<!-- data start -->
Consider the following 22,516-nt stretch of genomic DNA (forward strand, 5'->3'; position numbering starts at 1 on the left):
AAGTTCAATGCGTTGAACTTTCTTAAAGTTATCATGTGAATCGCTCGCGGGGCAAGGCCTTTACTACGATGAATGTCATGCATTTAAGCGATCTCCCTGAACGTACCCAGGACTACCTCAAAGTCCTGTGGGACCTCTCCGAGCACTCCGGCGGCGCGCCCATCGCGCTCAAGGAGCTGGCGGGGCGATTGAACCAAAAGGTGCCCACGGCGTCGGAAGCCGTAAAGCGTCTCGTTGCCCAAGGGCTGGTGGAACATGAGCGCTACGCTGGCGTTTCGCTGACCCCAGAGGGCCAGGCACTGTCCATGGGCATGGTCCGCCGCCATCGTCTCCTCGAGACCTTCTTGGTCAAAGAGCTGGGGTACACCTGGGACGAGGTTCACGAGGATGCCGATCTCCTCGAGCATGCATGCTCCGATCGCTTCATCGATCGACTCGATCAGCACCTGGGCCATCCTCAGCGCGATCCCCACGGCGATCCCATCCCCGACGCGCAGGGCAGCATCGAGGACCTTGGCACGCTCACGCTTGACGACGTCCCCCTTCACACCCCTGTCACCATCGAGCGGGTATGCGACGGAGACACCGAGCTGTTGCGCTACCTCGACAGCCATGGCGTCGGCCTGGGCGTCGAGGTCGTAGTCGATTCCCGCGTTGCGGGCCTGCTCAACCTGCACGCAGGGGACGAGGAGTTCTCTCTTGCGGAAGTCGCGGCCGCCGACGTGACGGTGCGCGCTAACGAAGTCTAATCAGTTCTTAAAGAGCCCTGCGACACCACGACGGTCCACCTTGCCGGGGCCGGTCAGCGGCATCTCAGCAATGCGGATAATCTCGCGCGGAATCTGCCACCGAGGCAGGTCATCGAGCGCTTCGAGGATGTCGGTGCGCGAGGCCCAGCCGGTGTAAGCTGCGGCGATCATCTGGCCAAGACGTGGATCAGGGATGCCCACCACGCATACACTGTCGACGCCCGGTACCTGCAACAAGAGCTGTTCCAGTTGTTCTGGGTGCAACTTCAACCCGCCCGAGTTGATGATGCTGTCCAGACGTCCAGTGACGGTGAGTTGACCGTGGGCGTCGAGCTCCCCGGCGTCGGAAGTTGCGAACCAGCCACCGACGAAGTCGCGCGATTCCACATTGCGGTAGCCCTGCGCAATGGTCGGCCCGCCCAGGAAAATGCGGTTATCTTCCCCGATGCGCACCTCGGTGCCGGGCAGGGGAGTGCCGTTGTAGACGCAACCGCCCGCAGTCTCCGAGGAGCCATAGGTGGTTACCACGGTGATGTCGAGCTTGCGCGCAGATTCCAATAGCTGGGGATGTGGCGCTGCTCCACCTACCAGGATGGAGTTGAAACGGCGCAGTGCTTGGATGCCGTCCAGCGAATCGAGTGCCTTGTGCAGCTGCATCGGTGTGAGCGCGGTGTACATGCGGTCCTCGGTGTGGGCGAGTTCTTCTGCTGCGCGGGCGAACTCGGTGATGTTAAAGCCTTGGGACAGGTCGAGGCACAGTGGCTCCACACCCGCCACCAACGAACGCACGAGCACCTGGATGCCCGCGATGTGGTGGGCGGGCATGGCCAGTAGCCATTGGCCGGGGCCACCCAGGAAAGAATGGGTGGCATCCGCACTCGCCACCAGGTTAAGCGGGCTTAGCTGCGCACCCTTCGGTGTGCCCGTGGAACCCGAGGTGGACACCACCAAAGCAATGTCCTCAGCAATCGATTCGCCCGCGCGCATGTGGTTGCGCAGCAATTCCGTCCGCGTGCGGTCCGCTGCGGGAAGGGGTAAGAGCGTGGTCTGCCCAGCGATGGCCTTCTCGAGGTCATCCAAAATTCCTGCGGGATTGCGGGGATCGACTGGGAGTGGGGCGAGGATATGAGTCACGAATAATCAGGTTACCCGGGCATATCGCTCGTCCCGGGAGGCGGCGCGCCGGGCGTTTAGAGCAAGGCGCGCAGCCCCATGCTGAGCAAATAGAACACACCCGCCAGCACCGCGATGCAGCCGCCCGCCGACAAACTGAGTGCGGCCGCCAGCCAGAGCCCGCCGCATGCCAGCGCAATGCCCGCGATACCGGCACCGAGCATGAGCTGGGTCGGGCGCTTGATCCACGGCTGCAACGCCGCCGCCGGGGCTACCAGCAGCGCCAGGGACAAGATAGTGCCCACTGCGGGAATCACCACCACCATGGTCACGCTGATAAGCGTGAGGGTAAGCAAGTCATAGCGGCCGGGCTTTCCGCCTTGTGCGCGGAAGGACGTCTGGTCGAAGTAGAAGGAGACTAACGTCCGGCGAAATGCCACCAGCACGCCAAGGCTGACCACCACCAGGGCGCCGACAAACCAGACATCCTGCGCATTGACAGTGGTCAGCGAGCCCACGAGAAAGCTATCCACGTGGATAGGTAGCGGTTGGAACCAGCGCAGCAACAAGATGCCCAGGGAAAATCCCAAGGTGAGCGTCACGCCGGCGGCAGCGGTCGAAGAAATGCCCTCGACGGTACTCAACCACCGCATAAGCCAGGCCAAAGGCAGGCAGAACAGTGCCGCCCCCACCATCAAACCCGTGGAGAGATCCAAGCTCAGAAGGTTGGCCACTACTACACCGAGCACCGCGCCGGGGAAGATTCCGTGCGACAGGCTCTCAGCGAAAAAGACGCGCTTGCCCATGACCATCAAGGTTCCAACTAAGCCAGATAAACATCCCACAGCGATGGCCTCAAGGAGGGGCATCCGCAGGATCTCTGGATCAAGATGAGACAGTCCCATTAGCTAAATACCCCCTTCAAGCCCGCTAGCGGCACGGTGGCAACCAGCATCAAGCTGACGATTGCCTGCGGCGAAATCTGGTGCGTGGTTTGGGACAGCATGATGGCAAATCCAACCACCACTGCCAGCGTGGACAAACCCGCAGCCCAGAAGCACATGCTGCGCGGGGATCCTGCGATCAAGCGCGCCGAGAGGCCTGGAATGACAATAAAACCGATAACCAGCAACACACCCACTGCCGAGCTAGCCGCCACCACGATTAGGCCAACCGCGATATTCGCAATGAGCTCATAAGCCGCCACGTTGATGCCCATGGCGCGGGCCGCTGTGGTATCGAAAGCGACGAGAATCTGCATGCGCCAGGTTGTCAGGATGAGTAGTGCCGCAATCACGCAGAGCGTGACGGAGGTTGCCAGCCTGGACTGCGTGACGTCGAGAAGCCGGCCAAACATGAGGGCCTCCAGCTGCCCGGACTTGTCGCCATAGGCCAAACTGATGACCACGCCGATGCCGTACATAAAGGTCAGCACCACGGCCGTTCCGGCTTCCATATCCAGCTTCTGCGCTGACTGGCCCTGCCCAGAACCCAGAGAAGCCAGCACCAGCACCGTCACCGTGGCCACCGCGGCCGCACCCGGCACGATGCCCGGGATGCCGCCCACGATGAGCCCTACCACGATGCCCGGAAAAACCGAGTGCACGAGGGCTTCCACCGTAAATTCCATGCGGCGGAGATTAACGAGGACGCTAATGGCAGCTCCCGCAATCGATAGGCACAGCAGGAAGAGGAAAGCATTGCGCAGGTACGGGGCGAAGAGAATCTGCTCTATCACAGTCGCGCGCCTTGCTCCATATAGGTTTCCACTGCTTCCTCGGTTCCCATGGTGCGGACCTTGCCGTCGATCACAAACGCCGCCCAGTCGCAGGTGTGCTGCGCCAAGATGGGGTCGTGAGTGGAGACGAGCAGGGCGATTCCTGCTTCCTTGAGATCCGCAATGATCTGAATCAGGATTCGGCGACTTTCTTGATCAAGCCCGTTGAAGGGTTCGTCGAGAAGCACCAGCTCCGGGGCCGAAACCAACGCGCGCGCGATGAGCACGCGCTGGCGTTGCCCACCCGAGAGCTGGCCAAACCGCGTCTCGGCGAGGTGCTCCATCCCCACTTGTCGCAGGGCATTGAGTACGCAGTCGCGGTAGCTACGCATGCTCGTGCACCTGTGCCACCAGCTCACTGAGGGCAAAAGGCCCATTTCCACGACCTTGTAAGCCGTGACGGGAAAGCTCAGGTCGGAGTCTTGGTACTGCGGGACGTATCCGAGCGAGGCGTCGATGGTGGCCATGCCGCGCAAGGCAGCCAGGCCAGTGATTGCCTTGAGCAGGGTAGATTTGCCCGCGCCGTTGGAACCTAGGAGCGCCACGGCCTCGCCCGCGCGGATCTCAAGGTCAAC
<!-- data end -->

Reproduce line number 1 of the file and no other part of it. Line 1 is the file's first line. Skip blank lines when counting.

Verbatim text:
Consider the following 22,516-nt stretch of genomic DNA (forward strand, 5'->3'; position numbering starts at 1 on the left):